Kim Kardashian Sues App for $10 Milion for Using Her Pic Without Permission | Light Stalking

Kim Kardashian Sues App for $10 Milion for Using Her Pic Without Permission

By Kehl Bayern / November 11, 2019

Another day, another example of why it is not worth it to steal someone else’s pictures: Kim Kardashian is suing an app for a cool $USD 10 million for using her picture to promote their product.

Humphrey Muleba from Pexels.

If this seems like a case of deja vu, you aren’t wrong. Kim Kardashian is not only very protective of her material but also not afraid to sue people in court to make sure things are done above board.

And, as anyone who has used Facebook lately can tell you, the graphics used to promote products really can include – and often do – anything and anyone.

In this case, a selfie beautification app called Sweet Cam used Kim Kardashian’s picture in a faux demonstration of the app’s prowess which, as Kim’s lawyers allege, is “a calculated, unlawful scheme to usurp, use, and exploit [her] image, celebrity, and universal recognition in a world-wide marketing campaign” and that the app’s makers “reap[ed] millions of dollars’ worth of advertising and promotional services from [her], all without paying for it.”

What probably helped get Sweet Cam in this sticky situation is that the app not only used one of Kim Kardashian’s pictures to promote their app but also used one of her more recent photos from her Instagram account (of all places) that the media star was putting up as a promo for her own makeup line. To wrap that up: Sweet cam not only stole one of Kim Kardashian’s Instagram photos but stole one of her pictures she was using to promote her own products.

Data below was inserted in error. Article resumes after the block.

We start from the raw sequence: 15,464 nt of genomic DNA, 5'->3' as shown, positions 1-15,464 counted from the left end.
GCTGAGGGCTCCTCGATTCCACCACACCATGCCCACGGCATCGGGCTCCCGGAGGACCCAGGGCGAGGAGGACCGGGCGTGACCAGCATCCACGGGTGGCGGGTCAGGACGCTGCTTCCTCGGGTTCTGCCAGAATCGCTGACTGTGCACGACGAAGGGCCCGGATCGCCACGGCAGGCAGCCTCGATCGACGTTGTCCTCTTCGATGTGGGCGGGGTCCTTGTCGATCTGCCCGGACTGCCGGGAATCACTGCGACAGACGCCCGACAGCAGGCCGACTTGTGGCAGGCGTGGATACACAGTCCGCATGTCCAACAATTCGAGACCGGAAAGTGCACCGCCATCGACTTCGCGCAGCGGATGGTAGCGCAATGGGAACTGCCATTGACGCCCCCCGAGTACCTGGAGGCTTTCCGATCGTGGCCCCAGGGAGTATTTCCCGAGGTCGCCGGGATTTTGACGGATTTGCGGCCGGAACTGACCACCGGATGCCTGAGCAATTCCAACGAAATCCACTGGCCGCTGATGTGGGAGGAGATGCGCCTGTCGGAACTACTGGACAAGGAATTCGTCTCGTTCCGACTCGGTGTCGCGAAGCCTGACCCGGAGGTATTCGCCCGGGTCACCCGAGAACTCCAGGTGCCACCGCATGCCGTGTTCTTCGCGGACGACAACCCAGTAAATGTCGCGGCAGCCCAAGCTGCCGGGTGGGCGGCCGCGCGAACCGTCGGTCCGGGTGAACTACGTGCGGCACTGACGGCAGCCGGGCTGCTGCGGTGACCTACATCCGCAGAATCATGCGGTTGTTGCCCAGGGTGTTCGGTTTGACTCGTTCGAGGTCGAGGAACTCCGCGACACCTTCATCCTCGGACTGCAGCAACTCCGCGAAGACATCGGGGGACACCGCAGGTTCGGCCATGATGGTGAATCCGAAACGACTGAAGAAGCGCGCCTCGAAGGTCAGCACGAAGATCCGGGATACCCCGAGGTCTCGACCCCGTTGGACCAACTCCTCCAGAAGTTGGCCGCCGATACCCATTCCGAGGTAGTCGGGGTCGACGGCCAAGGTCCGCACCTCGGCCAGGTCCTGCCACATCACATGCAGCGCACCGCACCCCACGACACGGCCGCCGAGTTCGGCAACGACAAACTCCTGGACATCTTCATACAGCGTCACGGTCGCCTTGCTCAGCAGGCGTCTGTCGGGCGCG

There aren’t many conclusions that can be immediately drawn from most stories we cover here but we can safely say that the most sophisticated minds in marketing were not behind this app’s campaign.

FStoppers further quotes the lawsuit, “[Kardashian] does not use, like, nor endorse [the app] and did not authorize or agree to license use of [her] name, photograph, image or persona, in whole or in part, to any of the defendants to advertise or promote [their] products or services.”

What do you think? As always, we’d love to know your thoughts on this story (and others) in the comments below.

Also, check out my other photography news articles on Light Stalking by clicking here.

[FStoppers]
About the author

Kehl Bayern

Kehl is our staff photography news writer and has over a decade of experience in online media and publishing and you can get to know him better here

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